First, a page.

New legal framework to revamp enforcement in 2020

China will improve its regulatory framework for intellectual property rights to better support innovation, a senior official with the nation's top patent office said during the Boao Forum for Asia on Friday.

Shen Changyu, commissioner of the State Intellectual Property Office, said China will improve intellectual property laws and regulations under the framework of the General Principles of Civil Law, a new civil code to be enacted in 2020.

Judicial departments will step up their efforts to strengthen enforcement of intellectual property rights laws, according to Shen.

SIPO data show that a total of 87,000 intellectual property cases were addressed during the 12th Five-Year Plan period (2011-15).

Shen's comment follows the central government's attempts to redefine intellectual property protection and use this year.

The State Council issued a guideline in January specifying goals and major tasks for the development of intellectual property during the 13th Five-Year Plan (2016-20).

China will primarily focus on improving regulations related to intellectual property rights in emerging sectors including internet plus, e-commerce and big data, according to the guideline.

Patents are expected to increase from 6.3 per 10,000 people in 2015 to 12 per 10,000 in 2020, and royalties earned abroad are expected to rise from $4.44 billion in 2015 to around $10 billion in 2020, according to the guideline.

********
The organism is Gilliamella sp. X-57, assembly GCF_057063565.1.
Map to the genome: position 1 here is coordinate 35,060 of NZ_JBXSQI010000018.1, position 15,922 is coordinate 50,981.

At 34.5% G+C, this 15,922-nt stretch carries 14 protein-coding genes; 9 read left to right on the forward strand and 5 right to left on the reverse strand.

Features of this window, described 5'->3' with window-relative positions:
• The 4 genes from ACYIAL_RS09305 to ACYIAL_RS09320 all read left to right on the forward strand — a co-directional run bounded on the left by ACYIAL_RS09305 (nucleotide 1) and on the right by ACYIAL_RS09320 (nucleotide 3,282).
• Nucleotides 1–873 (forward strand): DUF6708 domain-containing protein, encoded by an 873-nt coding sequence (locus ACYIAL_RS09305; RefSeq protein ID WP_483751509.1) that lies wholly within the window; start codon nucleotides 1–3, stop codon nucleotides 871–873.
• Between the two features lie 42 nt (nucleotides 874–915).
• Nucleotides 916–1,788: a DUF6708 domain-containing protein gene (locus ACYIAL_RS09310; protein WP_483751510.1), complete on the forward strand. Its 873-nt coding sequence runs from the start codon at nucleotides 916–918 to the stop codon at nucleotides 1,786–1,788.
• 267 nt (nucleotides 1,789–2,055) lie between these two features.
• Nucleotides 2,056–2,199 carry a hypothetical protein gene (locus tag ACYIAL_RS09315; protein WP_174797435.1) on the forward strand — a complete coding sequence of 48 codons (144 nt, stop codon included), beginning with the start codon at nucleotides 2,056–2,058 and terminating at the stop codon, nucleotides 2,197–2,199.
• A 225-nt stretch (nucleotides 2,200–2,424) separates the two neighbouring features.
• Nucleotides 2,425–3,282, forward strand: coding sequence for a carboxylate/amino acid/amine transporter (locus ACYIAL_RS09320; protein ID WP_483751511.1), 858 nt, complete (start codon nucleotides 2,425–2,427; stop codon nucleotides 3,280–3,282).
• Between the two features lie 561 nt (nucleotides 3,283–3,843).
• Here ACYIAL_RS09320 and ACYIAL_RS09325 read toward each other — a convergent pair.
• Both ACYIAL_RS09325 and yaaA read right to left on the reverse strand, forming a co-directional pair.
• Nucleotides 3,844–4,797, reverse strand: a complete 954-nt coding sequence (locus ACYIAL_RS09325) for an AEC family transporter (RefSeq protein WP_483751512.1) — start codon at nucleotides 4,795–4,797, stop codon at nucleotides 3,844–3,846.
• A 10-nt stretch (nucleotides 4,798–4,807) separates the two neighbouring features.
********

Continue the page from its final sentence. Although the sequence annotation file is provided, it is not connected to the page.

Qualcomm President Derek Aberle said the government's efforts to better protect and enforce intellectual property rights in China have already made it easier for foreign enterprises to do business in the country compared to the past.

China needs to deal with challenges such as unequal enforcement and loopholes in the legal framework, he said.

Aberle said both domestic and foreign companies need a more transparent and more predicable regulatory framework for intellectual property rights, because it would decrease the costs of developing new products.

Wu Handong, former president of Zhongnan University of Economics and Law, said a better intellectual property regulatory system will help the Chinese manufacturing sector to catch up with more developed countries.

Although China remains a powerhouse in the manufacturing world, a lack of innovation is one factor holding the sector back behind the United States, according to Wu.

"Innovation and entrepreneurship could thrive if patents are well-protected," Wu said.